Propagation old and new – on visiting a Flower Farmer

Yesterday my friend Ben the horticulturist invited me along on his visit to Cameron’s Nursery, a five acre wholesale nursery specialised in perennials.  Recently the nursery has extended their business to include an online mail-order company, Planters Patch.  We were given a tour by the director, Sonja Cameron.

Sonja calls herself a farmer.  Her crop is flowers, though not for florists, but gardeners.  Once her customers were only retailers who order plants by the thousands, Sonja now indulges her love of flowers by making available a variety of potted blooms for the home gardener, flowers that she likes to grow herself.


While few commercial enterprises are aware of or care about their impact on the environment, Sonja’s nursery reflects her commitment to sustainability.  Mindful that our world is a closed system, Cameron’s Nursery operates with minimum energy, water and waste.

It’s not all hi tech, although there are enough gadgets to satisfy any nerd.  As Sonja admits, those customised plugs they use for propagation works on the same principle as what we do at home with toilet paper rolls (remember?) as a biodegradable solution.  The difference is in the careful calculation of the mix and the sensors used to automate the watering system to give best rooting results.  Note the chopstick they use to poke a hole for the insertion of cuttings – just as I do at home.

As Sonja said, if these plantings fail or fail to sell due to change of trends or any number of reasons, her loss is minimised by the low cost of these tiny beginnings.  Clairvoyance is one quality that would be handy to possess in this business but alas it’s often hit or miss.  Predictions must be made up to 24 months ahead.


These perennial foxgloves were rejected.  Quality control is paramount.  The rest had gone to a retailer so I was lucky to get this photo.


All waste water are collected, tested and recycled.  A ‘shandy’ may contain a mixture of dam water, waste water, tank water and when necessary, town water. However, the last is expensive and therefore a last resort.  Several wifi monitor stations are placed around the property so that Sonja can access the information they collect from anywhere in the world and make decisions without having to be physically present.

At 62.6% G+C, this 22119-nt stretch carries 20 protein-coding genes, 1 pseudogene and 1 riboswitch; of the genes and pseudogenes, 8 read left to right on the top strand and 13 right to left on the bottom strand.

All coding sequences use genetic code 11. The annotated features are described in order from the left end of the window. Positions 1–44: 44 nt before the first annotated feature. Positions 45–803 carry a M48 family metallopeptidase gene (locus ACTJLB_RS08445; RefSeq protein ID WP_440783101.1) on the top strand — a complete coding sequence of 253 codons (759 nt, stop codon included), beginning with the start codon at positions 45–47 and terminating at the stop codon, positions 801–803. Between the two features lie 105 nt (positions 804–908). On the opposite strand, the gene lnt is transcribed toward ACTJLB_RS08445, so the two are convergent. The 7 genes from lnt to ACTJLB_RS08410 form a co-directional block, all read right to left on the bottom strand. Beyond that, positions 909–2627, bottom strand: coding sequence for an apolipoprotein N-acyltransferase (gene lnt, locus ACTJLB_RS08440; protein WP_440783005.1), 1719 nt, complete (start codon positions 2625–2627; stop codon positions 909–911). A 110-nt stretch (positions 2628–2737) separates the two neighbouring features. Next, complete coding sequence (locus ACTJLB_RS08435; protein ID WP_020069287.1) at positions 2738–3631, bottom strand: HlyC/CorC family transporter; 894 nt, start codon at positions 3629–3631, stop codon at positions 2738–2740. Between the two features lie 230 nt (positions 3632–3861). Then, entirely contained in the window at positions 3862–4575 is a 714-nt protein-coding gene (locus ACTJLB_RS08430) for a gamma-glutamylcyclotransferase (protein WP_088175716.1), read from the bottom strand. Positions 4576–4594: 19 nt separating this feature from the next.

Sydney has been dry for three months and we are all hoping for rain.  Little came.


Here Sonja shows us the wicking system that irrigates the plants from bottom up.  The layers of plastic, fabric and weed mats must be replaced every four years.

We were impressed by this tight operation that allows a thriving business within just five acres of land.  We love the new cultivars that Sonja has developed but alas they are not yet available and we were not permitted to photograph them.  We find Sonja’s online catalogue  to be so much more interesting than the mass production list and wish her all the best in this new venture.


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19 Responses to Propagation old and new – on visiting a Flower Farmer

  1. 123degrees says:

    Excellent article Mary I got a real feel for the place . I will look at her on line retail section

    Liked by 1 person

  2. taphian says:

    Did you get my comment?

    Liked by 1 person

  3. taphian says:

    that’s really a wonderful place to look at flowers and to buy them, and it was interesting to read, dear Mary. Have a nice day. I could send you some rain from Hamburg. We have more than we need always. Kind regards Mitza

    Liked by 1 person

  4. Well done for producing such a full and thorough post, Mary

    Liked by 1 person

  5. robert okaji says:

    So very interesting!

    Liked by 1 person

  6. arlingwoman says:

    I just love nurseries. A feast for the eyes and nose! And this one sounds particularly lovely. Those foxgloves remind me your in the season opposite us!

    Liked by 1 person

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